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The Laptops Are Coming! The Laptops Are Coming!

Posted by Texas Education on July 16, 2008

This article is interesting, mostly to those who are truly involved with education, teaching, but more so those who are involved with technology and teaching.

At first, Sarah Heller McFarlane believed that a classroom of students with laptops was an educator’s dream come true. Then the hard truth set in for this Washington State-based high school teacher. Among the unforeseen changes McFarlane details in “The Laptops Are Coming! The Laptops Are Coming!”, she found herself being less a teacher and more an electronic snoop than she ever imagined. Worse, as her students engaged with their laptops they disengaged with her and their fellow students.

McFarlane’s essay is a cautionary story on the problems associated with turning over laptops to students and turning classrooms into technology centers without creating a strategy that includes unplugging the earphones, turning off the machine, and tuning in to each other.

I found it fascinating because I could relate to most of what this teacher had to say about the kids and their experiences with technology. I also felt, especially in the beginning, and at times, like her, more worried about what the kids were doing (not instructional) during class. I felt this was my biggest criticism and wonder if any other teacher, or anyone else for that matter, could police them any better than I had. After reading this article I remember back when I felt I had to – disconnect – from technology and get back to basics, if you will. I would do “games” that would connect my students. I also felt I was faulted on not getting to know my kids better, and as a very new teacher, I needed to find ways to do that, especially since they would come in and all I saw was the backs of their heads, for the most part. Most students don’t show off, or ask questions, even when they have them, so learning about them, getting to know them and helping them when they need it, can be truly difficult, at best. One of the most popular games was rules-of-the-game. I introduced this during the second semester after I had come back from CKH’s and found the key is to “connect” and learn the story behind the behavior. They absolutely loved that game and would constantly ask it they could play it. I honestly got to know the quiet ones better. I found a student who hardly ever spoke a word, was a very funny guy.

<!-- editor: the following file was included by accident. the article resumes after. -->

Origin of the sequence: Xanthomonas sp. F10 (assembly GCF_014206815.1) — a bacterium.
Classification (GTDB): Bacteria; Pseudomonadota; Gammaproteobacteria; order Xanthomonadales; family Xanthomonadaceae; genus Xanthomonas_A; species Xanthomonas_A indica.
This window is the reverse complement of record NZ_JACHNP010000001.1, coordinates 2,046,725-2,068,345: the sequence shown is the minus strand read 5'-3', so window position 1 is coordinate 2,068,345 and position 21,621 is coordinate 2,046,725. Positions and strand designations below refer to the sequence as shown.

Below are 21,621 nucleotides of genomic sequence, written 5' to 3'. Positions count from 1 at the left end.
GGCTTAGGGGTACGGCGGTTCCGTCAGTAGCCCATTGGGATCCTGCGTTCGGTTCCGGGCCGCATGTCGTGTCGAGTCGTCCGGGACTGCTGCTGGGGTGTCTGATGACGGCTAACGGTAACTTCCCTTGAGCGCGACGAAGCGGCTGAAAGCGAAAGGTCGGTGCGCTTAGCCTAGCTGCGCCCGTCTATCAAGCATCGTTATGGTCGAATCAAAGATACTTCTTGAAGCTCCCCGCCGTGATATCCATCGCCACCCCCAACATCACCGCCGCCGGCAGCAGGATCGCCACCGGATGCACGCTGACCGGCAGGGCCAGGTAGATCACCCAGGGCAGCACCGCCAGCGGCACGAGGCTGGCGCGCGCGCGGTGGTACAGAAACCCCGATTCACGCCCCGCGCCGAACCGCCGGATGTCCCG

Krikey, I find myself more involved on the computer now than ever, researching, reading, studying, learning. I often wonder, especially those teachers who are not computer literate, how the heck they do it and find the time. Yesterday, my husband paid me a compliment, he needed some information faxed (no, we don’t have a fax, and the one that “comes” with the computer is very funky) to our insurance company and wanted me to, go do it. I looked at the form and you could also email it. I told him, could I just do that instead? He said it would take longer. I though, um, go upstairs, scan and email, as opposed to putting on shoes, getting in car, driving the couple of miles, PAYING for the fax, wondering if it made it, um…which would be faster. After I did it, and bcc’d him, he came in and said “wow, that took a lot less time than I thought, it would have taken me a whole lot longer.” (My husband works with computers!) As he left the room, I said, “I will take that as a compliment.” And I did!

If you are interested in educating students, using technology to do that or you are just curious how it can be done or how it’s done, take a few minutes. Read this story, be enlightened!

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